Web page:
Epicor research highlighted that many businesses in manufacturing believe they are perceived as being old-fashioned (23%), and a quarter (25%) agree they are not seen as working within a ‘young person’s industry’. It’s time these perceptions changed. Talking more widely about the use of robotics on the production line, and the use of AI in bringing new products to market quickly, can only help to get industrial businesses noticed by young people—thereby encouraging more talent into the market. 

The same research revealed that 41 percent of young people want to work with the latest innovations, and 20 percent of businesses believe that the chance to work with robotics, as well as AI, is a big draw for young talent. In addition, a third (33%) of millennials want to be at the cutting edge of new developments. These results indicate that businesses who invest in, and promote their use of, new technology innovations will boost workforce ranks, bring real recruitment benefits, and improve business efficiencies.

Investing in modern ERP systems

The implementation of new technology and fresh talent will only get the industry so far. Manufacturers must also have a robust and modern ERP system in place in order to manage new processes, and enable seamless cross-department communication. This, along with the addition of increased data processing efficiencies, and valuable real-time and data-driven insights, will allow manufacturers to navigate the ever-changing economic and international business environment, improve productivity and more easily drive future business growth.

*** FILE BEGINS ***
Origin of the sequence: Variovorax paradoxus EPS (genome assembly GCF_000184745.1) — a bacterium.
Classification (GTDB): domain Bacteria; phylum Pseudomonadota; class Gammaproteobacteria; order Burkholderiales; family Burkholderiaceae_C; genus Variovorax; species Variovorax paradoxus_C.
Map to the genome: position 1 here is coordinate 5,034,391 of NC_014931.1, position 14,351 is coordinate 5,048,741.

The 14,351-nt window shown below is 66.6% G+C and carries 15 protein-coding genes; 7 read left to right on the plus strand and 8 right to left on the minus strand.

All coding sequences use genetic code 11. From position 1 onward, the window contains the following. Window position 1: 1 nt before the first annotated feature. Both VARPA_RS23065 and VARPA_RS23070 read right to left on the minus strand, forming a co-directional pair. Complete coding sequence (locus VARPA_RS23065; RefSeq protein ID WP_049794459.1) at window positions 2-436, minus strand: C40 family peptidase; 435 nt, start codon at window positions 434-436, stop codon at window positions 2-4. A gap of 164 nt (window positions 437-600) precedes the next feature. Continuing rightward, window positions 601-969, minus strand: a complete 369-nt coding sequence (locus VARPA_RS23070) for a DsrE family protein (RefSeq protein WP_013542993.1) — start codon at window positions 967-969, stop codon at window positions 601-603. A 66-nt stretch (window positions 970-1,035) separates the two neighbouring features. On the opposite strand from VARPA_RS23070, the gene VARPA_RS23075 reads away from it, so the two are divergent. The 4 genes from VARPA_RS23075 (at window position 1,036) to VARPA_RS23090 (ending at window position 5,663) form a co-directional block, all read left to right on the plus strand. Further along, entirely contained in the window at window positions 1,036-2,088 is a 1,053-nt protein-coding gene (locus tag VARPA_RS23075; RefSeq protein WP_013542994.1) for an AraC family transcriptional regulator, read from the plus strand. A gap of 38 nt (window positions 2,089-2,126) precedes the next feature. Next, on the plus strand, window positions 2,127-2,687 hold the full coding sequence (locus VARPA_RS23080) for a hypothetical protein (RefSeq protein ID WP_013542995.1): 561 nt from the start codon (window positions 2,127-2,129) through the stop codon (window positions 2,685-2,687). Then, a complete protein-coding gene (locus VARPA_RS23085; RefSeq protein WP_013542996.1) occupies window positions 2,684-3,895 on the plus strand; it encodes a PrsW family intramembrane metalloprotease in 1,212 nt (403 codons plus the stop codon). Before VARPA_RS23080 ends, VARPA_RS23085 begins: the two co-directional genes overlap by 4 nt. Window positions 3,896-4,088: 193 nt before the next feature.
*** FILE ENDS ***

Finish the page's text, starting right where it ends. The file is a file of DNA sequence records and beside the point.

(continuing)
The forecast for the manufacturing industry is looking bright—the UK is currently the world’s eighth largest industrial nation, according to EEF and Santander, and is tipped to make it into the top five within the next three years. However, the UK’s position in the global league tables will be determined by the country’s industrial and manufacturing firms, which must weed out operational inefficiencies and take advantage of new technologies in order to grow. It will be companies that put the correct software in place that will be fit for future growth, as the manufacturing sector continues to boom.

[1] The research was conducted by Morar Consulting on behalf of Epicor in December 2017. The research questioned 2,450 business decision makers and employees in businesses in 14 countries across the globe, about their growth performance in the last 12 months.